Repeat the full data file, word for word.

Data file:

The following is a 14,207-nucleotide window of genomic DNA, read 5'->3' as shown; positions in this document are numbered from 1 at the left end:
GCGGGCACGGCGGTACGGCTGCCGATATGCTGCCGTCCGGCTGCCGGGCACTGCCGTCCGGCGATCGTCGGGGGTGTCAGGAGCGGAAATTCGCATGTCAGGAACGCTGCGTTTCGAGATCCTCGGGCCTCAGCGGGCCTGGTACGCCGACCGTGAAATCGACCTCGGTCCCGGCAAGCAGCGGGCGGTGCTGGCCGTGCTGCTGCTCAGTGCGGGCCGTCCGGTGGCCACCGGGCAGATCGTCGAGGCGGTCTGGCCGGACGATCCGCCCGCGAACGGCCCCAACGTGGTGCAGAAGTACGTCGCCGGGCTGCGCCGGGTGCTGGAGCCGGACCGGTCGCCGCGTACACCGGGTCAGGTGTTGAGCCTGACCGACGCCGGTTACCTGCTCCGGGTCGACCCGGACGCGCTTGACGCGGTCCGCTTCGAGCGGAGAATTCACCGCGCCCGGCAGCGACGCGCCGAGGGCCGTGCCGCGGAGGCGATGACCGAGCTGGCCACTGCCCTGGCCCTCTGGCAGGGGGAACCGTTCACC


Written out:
The following is a 14,207-nucleotide window of genomic DNA, read 5'->3' as shown; positions in this document are numbered from 1 at the left end:
GCGGGCACGGCGGTACGGCTGCCGATATGCTGCCGTCCGGCTGCCGGGCACTGCCGTCCGGCGATCGTCGGGGGTGTCAGGAGCGGAAATTCGCATGTCAGGAACGCTGCGTTTCGAGATCCTCGGGCCTCAGCGGGCCTGGTACGCCGACCGTGAAATCGACCTCGGTCCCGGCAAGCAGCGGGCGGTGCTGGCCGTGCTGCTGCTCAGTGCGGGCCGTCCGGTGGCCACCGGGCAGATCGTCGAGGCGGTCTGGCCGGACGATCCGCCCGCGAACGGCCCCAACGTGGTGCAGAAGTACGTCGCCGGGCTGCGCCGGGTGCTGGAGCCGGACCGGTCGCCGCGTACACCGGGTCAGGTGTTGAGCCTGACCGACGCCGGTTACCTGCTCCGGGTCGACCCGGACGCGCTTGACGCGGTCCGCTTCGAGCGGAGAATTCACCGCGCCCGGCAGCGACGCGCCGAGGGCCGTGCCGCGGAGGCGATGACCGAGCTGGCCACTGCCCTGGCCCTCTGGCAGGGGGAACCGTTCACC